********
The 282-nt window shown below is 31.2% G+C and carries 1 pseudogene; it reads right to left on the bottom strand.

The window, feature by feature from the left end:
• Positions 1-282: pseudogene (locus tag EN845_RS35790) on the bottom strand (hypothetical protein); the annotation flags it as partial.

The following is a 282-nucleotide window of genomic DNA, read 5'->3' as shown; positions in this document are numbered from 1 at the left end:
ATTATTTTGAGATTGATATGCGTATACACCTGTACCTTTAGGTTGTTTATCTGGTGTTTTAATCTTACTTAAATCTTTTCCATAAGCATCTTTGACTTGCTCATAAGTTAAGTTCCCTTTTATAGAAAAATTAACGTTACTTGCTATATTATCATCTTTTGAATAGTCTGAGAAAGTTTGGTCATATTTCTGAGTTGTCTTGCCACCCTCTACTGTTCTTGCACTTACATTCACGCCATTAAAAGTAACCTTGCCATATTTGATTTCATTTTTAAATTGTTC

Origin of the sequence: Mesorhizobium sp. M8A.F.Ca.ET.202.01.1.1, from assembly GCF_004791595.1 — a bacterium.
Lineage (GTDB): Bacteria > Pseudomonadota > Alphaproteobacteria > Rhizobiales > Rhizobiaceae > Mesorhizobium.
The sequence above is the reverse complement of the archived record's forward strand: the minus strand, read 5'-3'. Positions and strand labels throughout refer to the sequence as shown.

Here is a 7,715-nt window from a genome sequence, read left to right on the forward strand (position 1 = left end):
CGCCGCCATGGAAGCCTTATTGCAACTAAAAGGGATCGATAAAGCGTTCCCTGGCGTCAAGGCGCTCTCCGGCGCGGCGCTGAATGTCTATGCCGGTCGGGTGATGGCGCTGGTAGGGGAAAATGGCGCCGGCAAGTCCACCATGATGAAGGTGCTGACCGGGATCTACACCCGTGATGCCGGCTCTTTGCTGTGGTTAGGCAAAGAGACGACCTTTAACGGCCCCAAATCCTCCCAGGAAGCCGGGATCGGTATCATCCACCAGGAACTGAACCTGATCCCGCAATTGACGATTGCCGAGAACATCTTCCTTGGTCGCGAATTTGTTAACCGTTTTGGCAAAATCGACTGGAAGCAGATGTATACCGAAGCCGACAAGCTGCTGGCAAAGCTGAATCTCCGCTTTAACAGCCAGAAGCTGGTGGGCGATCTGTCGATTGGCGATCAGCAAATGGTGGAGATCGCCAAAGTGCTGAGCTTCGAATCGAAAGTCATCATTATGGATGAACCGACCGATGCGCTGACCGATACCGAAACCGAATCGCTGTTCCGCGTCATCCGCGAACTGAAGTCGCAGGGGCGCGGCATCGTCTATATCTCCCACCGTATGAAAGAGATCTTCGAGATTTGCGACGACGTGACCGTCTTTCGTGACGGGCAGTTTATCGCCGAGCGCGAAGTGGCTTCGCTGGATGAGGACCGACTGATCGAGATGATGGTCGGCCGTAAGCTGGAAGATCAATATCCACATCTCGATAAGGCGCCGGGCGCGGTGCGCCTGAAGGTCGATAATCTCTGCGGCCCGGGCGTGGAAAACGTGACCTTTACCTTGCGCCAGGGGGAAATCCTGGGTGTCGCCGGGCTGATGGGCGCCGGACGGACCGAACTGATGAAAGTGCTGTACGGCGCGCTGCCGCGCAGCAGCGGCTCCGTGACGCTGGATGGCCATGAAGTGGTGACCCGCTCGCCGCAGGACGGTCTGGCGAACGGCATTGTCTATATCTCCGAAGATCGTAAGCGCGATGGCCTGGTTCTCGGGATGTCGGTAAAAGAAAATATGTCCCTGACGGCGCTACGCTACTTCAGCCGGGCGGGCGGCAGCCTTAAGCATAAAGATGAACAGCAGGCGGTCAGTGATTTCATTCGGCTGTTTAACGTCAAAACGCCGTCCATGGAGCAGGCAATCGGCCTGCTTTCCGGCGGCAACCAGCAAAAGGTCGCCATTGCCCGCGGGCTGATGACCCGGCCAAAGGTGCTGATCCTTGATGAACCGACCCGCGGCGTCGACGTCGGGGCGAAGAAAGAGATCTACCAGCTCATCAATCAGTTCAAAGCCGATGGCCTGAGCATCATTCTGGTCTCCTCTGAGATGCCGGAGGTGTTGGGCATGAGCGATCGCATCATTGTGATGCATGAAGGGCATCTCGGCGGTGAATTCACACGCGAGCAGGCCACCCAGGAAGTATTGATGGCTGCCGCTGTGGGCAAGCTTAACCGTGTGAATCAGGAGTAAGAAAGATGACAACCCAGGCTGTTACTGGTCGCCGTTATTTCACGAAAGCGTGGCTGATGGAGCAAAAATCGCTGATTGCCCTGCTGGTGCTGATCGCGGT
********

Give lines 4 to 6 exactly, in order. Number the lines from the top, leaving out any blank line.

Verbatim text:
The following is a 282-nucleotide window of genomic DNA, read 5'->3' as shown; positions in this document are numbered from 1 at the left end:
ATTATTTTGAGATTGATATGCGTATACACCTGTACCTTTAGGTTGTTTATCTGGTGTTTTAATCTTACTTAAATCTTTTCCATAAGCATCTTTGACTTGCTCATAAGTTAAGTTCCCTTTTATAGAAAAATTAACGTTACTTGCTATATTATCATCTTTTGAATAGTCTGAGAAAGTTTGGTCATATTTCTGAGTTGTCTTGCCACCCTCTACTGTTCTTGCACTTACATTCACGCCATTAAAAGTAACCTTGCCATATTTGATTTCATTTTTAAATTGTTC

Origin of the sequence: Mesorhizobium sp. M8A.F.Ca.ET.202.01.1.1, from assembly GCF_004791595.1 — a bacterium.